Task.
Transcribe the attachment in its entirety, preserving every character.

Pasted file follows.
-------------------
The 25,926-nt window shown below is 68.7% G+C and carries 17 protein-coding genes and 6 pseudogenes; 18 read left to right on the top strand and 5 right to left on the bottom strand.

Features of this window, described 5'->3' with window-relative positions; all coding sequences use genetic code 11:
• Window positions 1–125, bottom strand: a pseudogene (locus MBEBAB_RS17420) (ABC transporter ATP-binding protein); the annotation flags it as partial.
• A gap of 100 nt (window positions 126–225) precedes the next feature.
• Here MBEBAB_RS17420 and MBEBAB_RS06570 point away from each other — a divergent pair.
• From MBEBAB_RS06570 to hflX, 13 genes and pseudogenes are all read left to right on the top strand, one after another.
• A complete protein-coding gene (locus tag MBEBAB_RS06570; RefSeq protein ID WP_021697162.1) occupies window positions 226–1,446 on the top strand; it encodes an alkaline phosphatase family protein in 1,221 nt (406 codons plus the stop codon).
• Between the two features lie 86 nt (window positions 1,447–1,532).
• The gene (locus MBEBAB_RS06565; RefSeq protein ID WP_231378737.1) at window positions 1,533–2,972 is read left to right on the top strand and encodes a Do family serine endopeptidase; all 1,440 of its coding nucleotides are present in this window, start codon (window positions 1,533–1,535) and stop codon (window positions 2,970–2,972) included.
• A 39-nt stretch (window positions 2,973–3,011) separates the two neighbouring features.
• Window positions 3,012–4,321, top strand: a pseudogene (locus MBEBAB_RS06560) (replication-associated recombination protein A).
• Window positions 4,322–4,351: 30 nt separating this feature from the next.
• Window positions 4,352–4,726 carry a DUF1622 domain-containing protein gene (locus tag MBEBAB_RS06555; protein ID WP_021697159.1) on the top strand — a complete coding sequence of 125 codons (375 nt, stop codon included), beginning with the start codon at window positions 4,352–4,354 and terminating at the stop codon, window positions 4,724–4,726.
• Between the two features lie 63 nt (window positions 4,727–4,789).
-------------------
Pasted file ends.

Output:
The 25,926-nt window shown below is 68.7% G+C and carries 17 protein-coding genes and 6 pseudogenes; 18 read left to right on the top strand and 5 right to left on the bottom strand.

Features of this window, described 5'->3' with window-relative positions; all coding sequences use genetic code 11:
• Window positions 1–125, bottom strand: a pseudogene (locus MBEBAB_RS17420) (ABC transporter ATP-binding protein); the annotation flags it as partial.
• A gap of 100 nt (window positions 126–225) precedes the next feature.
• Here MBEBAB_RS17420 and MBEBAB_RS06570 point away from each other — a divergent pair.
• From MBEBAB_RS06570 to hflX, 13 genes and pseudogenes are all read left to right on the top strand, one after another.
• A complete protein-coding gene (locus tag MBEBAB_RS06570; RefSeq protein ID WP_021697162.1) occupies window positions 226–1,446 on the top strand; it encodes an alkaline phosphatase family protein in 1,221 nt (406 codons plus the stop codon).
• Between the two features lie 86 nt (window positions 1,447–1,532).
• The gene (locus MBEBAB_RS06565; RefSeq protein ID WP_231378737.1) at window positions 1,533–2,972 is read left to right on the top strand and encodes a Do family serine endopeptidase; all 1,440 of its coding nucleotides are present in this window, start codon (window positions 1,533–1,535) and stop codon (window positions 2,970–2,972) included.
• A 39-nt stretch (window positions 2,973–3,011) separates the two neighbouring features.
• Window positions 3,012–4,321, top strand: a pseudogene (locus MBEBAB_RS06560) (replication-associated recombination protein A).
• Window positions 4,322–4,351: 30 nt separating this feature from the next.
• Window positions 4,352–4,726 carry a DUF1622 domain-containing protein gene (locus tag MBEBAB_RS06555; protein ID WP_021697159.1) on the top strand — a complete coding sequence of 125 codons (375 nt, stop codon included), beginning with the start codon at window positions 4,352–4,354 and terminating at the stop codon, window positions 4,724–4,726.
• Between the two features lie 63 nt (window positions 4,727–4,789).